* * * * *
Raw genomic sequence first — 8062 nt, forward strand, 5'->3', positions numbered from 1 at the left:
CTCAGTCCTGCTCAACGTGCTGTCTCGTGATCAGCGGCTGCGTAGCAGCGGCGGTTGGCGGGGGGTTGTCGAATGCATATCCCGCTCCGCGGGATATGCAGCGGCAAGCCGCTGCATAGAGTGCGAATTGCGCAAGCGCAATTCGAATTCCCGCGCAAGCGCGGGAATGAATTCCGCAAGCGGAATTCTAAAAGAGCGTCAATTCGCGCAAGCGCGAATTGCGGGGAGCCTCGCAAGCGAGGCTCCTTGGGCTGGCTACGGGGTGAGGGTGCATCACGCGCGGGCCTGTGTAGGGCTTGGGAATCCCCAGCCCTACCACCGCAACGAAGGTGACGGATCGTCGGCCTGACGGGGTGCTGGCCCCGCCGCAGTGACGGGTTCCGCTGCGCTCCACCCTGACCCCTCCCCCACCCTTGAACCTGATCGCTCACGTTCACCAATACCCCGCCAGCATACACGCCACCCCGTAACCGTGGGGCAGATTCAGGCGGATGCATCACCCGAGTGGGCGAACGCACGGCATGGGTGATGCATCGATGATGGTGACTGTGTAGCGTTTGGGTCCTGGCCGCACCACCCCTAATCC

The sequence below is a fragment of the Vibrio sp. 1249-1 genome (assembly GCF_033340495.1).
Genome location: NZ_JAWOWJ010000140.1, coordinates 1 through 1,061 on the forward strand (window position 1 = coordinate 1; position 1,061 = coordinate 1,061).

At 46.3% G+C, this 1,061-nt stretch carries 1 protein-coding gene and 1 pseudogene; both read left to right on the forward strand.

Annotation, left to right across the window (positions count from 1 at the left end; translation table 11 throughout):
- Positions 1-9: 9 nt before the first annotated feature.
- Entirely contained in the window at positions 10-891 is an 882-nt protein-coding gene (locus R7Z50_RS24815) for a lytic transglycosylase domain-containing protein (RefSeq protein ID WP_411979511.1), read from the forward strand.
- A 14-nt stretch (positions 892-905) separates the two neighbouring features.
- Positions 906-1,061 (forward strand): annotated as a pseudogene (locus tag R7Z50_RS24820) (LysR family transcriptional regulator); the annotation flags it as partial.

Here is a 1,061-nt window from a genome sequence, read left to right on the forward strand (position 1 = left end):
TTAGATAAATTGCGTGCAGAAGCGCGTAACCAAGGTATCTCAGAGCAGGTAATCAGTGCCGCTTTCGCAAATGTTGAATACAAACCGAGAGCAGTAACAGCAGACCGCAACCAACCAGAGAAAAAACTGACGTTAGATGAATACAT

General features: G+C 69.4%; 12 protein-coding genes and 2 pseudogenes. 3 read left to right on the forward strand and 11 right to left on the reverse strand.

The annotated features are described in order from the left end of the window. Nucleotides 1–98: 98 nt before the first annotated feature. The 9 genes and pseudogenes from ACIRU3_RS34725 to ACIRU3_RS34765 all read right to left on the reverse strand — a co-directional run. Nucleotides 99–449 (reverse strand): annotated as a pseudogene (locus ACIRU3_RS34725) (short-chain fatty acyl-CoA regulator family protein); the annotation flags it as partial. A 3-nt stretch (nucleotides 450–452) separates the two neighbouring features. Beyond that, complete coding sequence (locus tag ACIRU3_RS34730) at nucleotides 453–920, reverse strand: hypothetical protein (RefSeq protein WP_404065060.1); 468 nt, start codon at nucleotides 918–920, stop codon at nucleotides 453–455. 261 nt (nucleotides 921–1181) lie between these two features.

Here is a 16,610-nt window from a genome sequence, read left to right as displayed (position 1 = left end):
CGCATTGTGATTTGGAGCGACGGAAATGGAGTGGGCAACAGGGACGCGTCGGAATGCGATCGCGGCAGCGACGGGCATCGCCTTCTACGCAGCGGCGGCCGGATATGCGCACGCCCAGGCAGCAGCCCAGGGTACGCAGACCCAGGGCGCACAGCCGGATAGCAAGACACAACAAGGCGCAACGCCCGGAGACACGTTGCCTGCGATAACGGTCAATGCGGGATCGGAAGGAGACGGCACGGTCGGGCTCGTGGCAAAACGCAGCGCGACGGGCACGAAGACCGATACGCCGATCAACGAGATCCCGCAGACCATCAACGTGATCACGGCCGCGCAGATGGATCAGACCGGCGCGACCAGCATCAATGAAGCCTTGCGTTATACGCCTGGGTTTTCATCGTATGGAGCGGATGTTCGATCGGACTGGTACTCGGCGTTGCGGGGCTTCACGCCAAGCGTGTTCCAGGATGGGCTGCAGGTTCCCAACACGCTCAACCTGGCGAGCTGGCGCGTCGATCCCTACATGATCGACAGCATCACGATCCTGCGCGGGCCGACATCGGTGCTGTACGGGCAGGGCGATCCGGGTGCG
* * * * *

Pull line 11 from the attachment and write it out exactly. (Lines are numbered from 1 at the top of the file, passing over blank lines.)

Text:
Here is a 1,061-nt window from a genome sequence, read left to right on the forward strand (position 1 = left end):